There are numerous network security devices and tools available intended to aid in computer network defense, and these tools are often relied upon for protecting against increasingly sophisticated, stealthy, and damaging attacks. This will be an analysis of the features and benefits for various Intrusion Detection/Prevention Systems (IDPS) and other network traffic monitoring tools in regards to defending high value targets against attacks from advanced persistent threats. The current generation of security devices has an exceedingly difficult time in providing an absolute defense against such threats, and the situation is particularly grim for targeted, novel attacks.
Due to the multitude of tools and device categories available, it can be very difficult to identify the correct tool for the job at hand and to fully understand the seemingly infinite combination of interactions that can occur within the network. To simplify this problem, the primary network sensor that will be looked at is the IDPS.
Intrusion Detection/Prevention System Categories
Technically, Intrusion Detection Systems and Intrusion Prevention Systems are different. However, they essentially work via the same mechanism and share similar goals. IDS and IPS will both monitor the network and try to identify malicious activity originating from or traveling within the network; the IPS just has the additional functionality of automatically blocking such activity because it usually sits inline with traffic flow. There are four general types of IDPS, as defined by NIST:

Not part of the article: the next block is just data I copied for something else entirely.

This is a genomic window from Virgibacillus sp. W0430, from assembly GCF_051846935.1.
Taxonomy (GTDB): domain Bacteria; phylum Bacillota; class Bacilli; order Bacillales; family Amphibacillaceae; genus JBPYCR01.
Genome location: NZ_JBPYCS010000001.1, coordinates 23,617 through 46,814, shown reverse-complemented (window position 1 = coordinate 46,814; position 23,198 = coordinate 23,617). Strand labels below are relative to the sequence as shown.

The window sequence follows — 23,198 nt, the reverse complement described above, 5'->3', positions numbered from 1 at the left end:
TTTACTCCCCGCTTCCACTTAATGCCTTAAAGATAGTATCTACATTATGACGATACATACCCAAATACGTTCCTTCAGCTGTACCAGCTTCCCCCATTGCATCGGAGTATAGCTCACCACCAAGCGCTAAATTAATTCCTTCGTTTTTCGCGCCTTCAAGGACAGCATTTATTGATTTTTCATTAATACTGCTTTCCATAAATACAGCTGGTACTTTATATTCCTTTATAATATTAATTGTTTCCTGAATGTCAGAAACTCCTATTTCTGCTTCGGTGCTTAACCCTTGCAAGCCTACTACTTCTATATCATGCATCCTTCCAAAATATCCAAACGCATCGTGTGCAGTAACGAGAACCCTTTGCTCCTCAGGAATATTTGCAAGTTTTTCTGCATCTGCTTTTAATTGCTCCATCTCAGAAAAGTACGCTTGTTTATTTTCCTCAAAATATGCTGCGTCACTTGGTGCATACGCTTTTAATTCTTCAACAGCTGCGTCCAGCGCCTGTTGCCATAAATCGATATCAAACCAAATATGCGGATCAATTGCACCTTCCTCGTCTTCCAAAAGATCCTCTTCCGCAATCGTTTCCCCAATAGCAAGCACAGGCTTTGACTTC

I will focus on the Network-Based and Network Behavior Analysis types, due to my network security background. These IDPS types will monitor the network or network segment they are connected to and will analyze them for signs of possible incidents. Incidents are defined as 'exploiting of a vulnerability to attack the confidentiality, integrity or availability of an information system' [cite sec man textbook later]. Specifically, this can included attacks from malicious logic, DoS attacks, reconnaissance of the network, and data ex-filtration (IDPS is also one of the few defenses against the troublesome 'insider threat').
Upon detecting an incident, the IDPS will signal an alert. In the case of inline IPDS, this can also mean dropping packets(acting like a firewall ), throttling bandwidth usage (in the case of suspected DoS attacks), or sanitizing malicious content (often seen in host-based AV and mail filters). If the alert is made when there is actually no security incident, it is known as a false positive. Because these systems are automated, they must be tuned to decrease false positives. It is often necessary to have many false positives in order to avoid missing detecting a real incident (known as a false negative). This leads into a major shortcoming of IPS': because IPS systems are intended to operate inline with the network and drop malicious packets, if they issue a false positive it means that...